Mercedes-Benz Vans and Ridesharing Company Via Launch Service in London

The two announced ViaVan, an on-demand shared transit service for the European market, in September 2017

Meir Orbach 14:1604.04.18
On Wednesday, Daimler AG’s Mercedes-Benz Vans and ridesharing company Via Transportation Inc. launched ViaVan, their combined European on-demand shared transit service, in London.


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Last week, Daimler announced an agreement with the BMW Group to merge the mobility services business units of the two companies. The merger will enable the two companies to expand their services in the domains of car sharing, ride-hailing, parking, charging and multimodality, according to the announcement.


A Via cat in New York. Photo: Via Transportation Inc. A Via cat in New York. Photo: Via Transportation Inc.



Passengers using Via’s service can request rides through an app, and Via matches multiple passengers headed the same way with a single large SUV or van. Established in 2012, New York-headquartered Via has several additional offices, including a development center in Tel Aviv.


Mercedes-Benz and Via announced the joint venture, which also included a $50 million investment in Via, in September 2017. At the time they also stated they intend to collaborate on an autonomous car. In December the companies announced their intention to launch the service in the spring of 2018 in Berlin, in partnership with the city’s public transportation authority, and in March ViaVan was launched in Amsterdam.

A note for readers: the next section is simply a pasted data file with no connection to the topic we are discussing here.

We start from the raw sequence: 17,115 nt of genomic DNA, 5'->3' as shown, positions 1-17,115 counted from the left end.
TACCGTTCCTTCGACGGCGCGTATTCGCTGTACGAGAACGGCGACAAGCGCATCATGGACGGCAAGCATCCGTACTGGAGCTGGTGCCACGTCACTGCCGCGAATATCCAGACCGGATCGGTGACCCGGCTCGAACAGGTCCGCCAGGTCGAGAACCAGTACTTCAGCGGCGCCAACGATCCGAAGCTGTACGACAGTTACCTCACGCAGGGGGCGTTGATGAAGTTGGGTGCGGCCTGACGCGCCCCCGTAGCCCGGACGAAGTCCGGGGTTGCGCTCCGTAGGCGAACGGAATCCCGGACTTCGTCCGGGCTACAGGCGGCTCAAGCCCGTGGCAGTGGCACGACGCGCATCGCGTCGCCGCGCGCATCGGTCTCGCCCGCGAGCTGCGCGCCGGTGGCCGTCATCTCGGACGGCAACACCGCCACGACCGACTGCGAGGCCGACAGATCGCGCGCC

“We want to dominate Europe’s ride-sharing market,” Via Co-Founder and CEO Daniel Ramot in a September interview with Calcalist. “I believe that within two years we will operate in four or five major cities in Europe. We want to reach all major European cities within the next five years.”


In London, the service is currently being offered in fare zones 1 and 2, in the city’s central. For a limited time after the launch, rides to and from zone 1 will be offered at 3 pounds a ride.


ViaVan’s aim is to reduce city congestion and give drivers an opportunity to make decent wages by providing “dynamic” mass transit systems, ViaVan CEO Chris Snyder said in a statement.
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